Scenario Five - Variable Refrigerant Flow

The final scenario to examine, again completely changes the HVAC equipment while leaving the building envelope, and internal loads the same. Variable refrigerant flow (VRF) incorporates multiple heat pumps or fan coils on a common refrigerant line, tied to a condenser unit and boiler, or to air source heat pump for the heating and cooling source. Again, outdoor air will be provided with a DOAS and ducted separately to the space. It will also be controlled via CO2 control for even further outdoor air reduction. The key building components are summarized with a prescriptive target in the table below.

Table 11: Variable Refrigerant Flow Prescriptive Summary

This type of system, while the most efficient of the options, also has challenges to face in a retail scenario. Again, many of them are related to communication between the design team and the tenant as previously recounted, but additional challenges include:

  • The air source heat pump that provides the heating and cooling for some variations of this system, performs very poorly in cold conditions. As the
    outdoor air temperature drops, the COP drops until it is acting as nothing more than an electric resistance heater. Subsequently, if the outdoor air
    temperature continues to drop below -20°C, the heating will no longer function. To rectify this, a backup boiler is often used.
  • Similar to the hydronic heating option, options that include a boiler, either as the primary heating source, or as a backup will require the use of previously leasable floor space.

Assuming an average utility rate of $0.10/kWh for electricity, $0.25/m³ for natural gas, and $0.004/ekWh for purchased offset, the estimated utility costs for the ‘VRF’ scenario are summarized along with the economics of including PV in the following table.

Table 12: Variable Refrigerant Flow Cost Summary

To ensure that 51% of the site energy use is covered by onsite generation, the ‘VRF’ option will require 19 kW of roof mounted PV with no parking lot mounted PV. An estimate of the layout required is presented below.

Figure 11: Variable Refrigerant Flow PV Array – System now fits entirely on roof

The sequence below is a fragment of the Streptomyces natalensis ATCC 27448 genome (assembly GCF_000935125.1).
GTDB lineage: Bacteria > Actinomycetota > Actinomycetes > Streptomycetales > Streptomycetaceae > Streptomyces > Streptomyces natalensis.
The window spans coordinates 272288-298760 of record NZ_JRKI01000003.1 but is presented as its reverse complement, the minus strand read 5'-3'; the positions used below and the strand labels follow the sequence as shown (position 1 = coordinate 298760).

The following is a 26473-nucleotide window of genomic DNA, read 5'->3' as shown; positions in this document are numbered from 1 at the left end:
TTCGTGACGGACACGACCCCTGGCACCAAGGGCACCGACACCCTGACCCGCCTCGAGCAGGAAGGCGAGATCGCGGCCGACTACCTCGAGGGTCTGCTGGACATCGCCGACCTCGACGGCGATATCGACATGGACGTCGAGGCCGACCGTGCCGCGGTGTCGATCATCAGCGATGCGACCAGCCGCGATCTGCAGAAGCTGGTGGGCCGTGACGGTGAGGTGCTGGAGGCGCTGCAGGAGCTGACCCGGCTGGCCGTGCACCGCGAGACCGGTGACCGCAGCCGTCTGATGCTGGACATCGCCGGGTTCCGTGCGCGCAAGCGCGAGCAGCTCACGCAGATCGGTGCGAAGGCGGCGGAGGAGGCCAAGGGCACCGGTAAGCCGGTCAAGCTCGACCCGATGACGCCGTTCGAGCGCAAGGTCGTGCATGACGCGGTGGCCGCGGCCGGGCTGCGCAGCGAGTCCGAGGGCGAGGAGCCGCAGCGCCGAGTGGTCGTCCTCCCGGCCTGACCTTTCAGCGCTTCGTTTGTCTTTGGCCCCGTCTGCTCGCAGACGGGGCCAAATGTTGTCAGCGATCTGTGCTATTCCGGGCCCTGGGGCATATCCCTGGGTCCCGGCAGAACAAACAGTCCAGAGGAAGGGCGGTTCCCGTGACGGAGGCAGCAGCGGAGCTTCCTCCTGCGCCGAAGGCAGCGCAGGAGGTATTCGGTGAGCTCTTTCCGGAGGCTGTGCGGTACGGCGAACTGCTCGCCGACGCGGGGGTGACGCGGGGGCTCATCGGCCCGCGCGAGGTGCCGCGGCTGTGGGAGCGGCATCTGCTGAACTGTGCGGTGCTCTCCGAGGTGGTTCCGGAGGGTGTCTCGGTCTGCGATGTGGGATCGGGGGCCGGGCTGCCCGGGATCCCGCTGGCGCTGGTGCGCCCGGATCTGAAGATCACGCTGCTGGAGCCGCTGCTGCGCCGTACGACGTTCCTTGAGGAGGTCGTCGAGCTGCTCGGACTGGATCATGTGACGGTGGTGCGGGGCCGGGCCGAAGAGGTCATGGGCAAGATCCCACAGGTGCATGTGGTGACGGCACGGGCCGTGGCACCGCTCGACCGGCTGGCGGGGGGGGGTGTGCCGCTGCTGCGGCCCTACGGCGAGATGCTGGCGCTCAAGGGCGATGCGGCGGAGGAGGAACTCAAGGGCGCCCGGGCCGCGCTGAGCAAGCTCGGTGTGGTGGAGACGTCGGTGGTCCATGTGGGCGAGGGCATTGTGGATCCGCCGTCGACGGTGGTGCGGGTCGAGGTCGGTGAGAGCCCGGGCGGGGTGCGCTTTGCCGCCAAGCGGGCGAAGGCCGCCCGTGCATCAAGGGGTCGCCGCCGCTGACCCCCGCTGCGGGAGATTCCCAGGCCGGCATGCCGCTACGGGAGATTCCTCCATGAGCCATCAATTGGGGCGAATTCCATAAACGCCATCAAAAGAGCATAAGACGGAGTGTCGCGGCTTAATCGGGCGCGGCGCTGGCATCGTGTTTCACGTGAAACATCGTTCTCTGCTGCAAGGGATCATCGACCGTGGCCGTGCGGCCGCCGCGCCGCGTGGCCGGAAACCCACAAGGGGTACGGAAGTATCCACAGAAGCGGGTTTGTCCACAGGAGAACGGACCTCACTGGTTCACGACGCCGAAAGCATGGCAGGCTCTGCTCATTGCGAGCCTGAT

Directly comparing the ‘VRF’ option to the ‘Business as Usual’ scenario, it easily becomes the most efficient of the five scenarios. The effects of the upgraded building on the energy end(uses can be explored in more detail with the aid of the following graphic.

Figure 12: Energy End Use 4 Business as Usual vs. Variable Refrigerant Flow

Domestic Hot Water – No change from previous scenario.

Fans - Fan power is showing as slight drop in energy consumption. This is due to the variable speed fans in both the ERV and the zone units.

Pumps – Although pumps are showing up as minimal in this analysis, it is due to a work around required to correctly model the system as a whole. Since the pumps again are variable, the pumping power should be similar to the hydronic heating scenario. The energy required to run the pumps isn’t lost however, it is included in the fan energy.

Space Cooling – A small decrease in cooling is apparent from an increase in the cooling efficiency of the system.

Space Heating - Space heating has been reduced again. In this case, the heating reduction is due to the increase in heating efficiency, as a heat pump with a seasonal COP of 2.6 is providing most of the heating. Another benefit for conditioning in shoulder seasons is the common refrigerant line. Since each zone could independently be in heating or cooling, the heat rejection and addition to the line in each zone can bypass the need to use the heating or cooling source.

Miscellaneous Equipment – No change from previous scenario.

Lighting – No change from previous scenario.